Those who have residential burglary alarms in Manteca with odd number addresses need to renew their alarm permits by Jan. 31.
In doing so, under new rules adopted by the Manteca City Council earlier this month, the permits will be valid for two years through Dec. 31, 2020. Even number addresses will have to renew their permits by Jan. 31, 2020. Those permits will be valid through Dec. 31, 2021.
You can apply and renew online via the Manteca Police Department's website at
Commercial properties still have to renew their permits annually. The switch to two-year permits for residential properties reflect the fact they have less changes in who provides their service as well as key contacts when an alarm goes off.
The permit costs nothing nor does the renewal. It requires the name of the homeowner and contacts for two other individuals who have keys and can respond within 20 minutes after they are contacted by police.
A high number of false alarms over the years where officers responded but had no contacts on file to help determine whether the house or business was secure prompted Manteca 10 years ago to put in place a policy requiring all burglar alarms to have city permits.
Failure to obtain the permit can be costly.
During a 13-month period ending Feb. 7, 2015 Manteca issued fines totaling $176,000 for alarm violations. A sizable sum are for alarms without permits, repeat offenders who fail to get a permit after the first time police respond or that don't renew it on an annual basis with updated information as required by city ordinance.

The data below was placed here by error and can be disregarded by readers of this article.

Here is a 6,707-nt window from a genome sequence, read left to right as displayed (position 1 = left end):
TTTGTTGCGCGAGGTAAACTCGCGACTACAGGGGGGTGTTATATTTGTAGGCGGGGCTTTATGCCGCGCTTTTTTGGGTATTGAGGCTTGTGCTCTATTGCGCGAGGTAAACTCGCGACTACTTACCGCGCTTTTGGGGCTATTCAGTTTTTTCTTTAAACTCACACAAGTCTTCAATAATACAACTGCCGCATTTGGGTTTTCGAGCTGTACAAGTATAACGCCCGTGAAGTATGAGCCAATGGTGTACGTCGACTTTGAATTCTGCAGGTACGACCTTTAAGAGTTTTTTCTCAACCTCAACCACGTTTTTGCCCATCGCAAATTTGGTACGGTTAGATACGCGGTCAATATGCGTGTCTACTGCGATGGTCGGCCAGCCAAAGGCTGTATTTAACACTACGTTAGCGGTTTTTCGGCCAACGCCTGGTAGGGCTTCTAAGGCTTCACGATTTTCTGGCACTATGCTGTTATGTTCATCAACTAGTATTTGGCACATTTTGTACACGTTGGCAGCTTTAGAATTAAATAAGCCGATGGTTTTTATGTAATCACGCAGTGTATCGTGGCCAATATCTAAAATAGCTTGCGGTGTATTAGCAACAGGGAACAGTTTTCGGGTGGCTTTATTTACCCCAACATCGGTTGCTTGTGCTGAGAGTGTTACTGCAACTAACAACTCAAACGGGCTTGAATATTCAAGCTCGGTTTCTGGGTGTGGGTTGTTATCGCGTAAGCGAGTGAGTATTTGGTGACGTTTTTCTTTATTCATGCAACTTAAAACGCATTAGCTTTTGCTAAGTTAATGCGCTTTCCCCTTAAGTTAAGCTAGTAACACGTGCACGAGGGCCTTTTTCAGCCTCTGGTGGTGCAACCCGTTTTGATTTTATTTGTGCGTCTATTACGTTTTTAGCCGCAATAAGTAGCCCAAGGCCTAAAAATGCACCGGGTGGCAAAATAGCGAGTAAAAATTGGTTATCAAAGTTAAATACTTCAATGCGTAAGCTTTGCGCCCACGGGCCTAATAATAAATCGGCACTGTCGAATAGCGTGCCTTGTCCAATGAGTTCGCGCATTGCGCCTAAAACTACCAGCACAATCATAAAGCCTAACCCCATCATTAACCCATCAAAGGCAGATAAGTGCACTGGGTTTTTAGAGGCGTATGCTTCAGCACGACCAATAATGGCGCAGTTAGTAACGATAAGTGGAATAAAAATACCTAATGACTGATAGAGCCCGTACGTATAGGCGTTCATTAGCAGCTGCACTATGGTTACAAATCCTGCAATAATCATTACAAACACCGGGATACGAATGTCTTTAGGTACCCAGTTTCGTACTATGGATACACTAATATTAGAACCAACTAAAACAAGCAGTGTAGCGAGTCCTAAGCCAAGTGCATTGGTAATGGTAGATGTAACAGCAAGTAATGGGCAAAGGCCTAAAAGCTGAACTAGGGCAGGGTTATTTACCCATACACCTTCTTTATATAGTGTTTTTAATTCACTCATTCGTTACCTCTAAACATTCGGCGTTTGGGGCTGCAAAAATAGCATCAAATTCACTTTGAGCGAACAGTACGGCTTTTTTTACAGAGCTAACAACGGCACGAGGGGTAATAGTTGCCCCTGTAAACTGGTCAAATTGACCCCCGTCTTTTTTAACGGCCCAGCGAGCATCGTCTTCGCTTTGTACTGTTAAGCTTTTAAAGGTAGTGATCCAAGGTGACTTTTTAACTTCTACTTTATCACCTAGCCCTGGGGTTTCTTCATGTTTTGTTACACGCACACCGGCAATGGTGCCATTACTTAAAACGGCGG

More than 97 percent of the alarms police respond to are false. Typically they are triggered by a malfunction, faulty equipment, or something tripping the sensors such as a family pet, cleaning crews, store banners, and even spiders
Manteca adopted the permit policy in 2009. In the prior year, there were 3,587 residential burglar alarms activated of which 98.7 percent were mechanical failure or owner error with no criminal activity.
The loss in police manpower tied up in responding to false alarms was pegged at $80,000 in 2009. Police noted at the time they often did not have contact information when they responded to provide access or the ability to call. A study in 2009 noted each alarm response took an average of 18 minutes to respond, check the structure and contact the owner. Due to the nature of the calls it requires two officers. Manteca Police devoted 2,116 hours in 2009 responding to false alarms. The hours have since declined slightly since the ordinance was put into effect.
To contact Dennis Wyatt, email firstname.lastname@example.org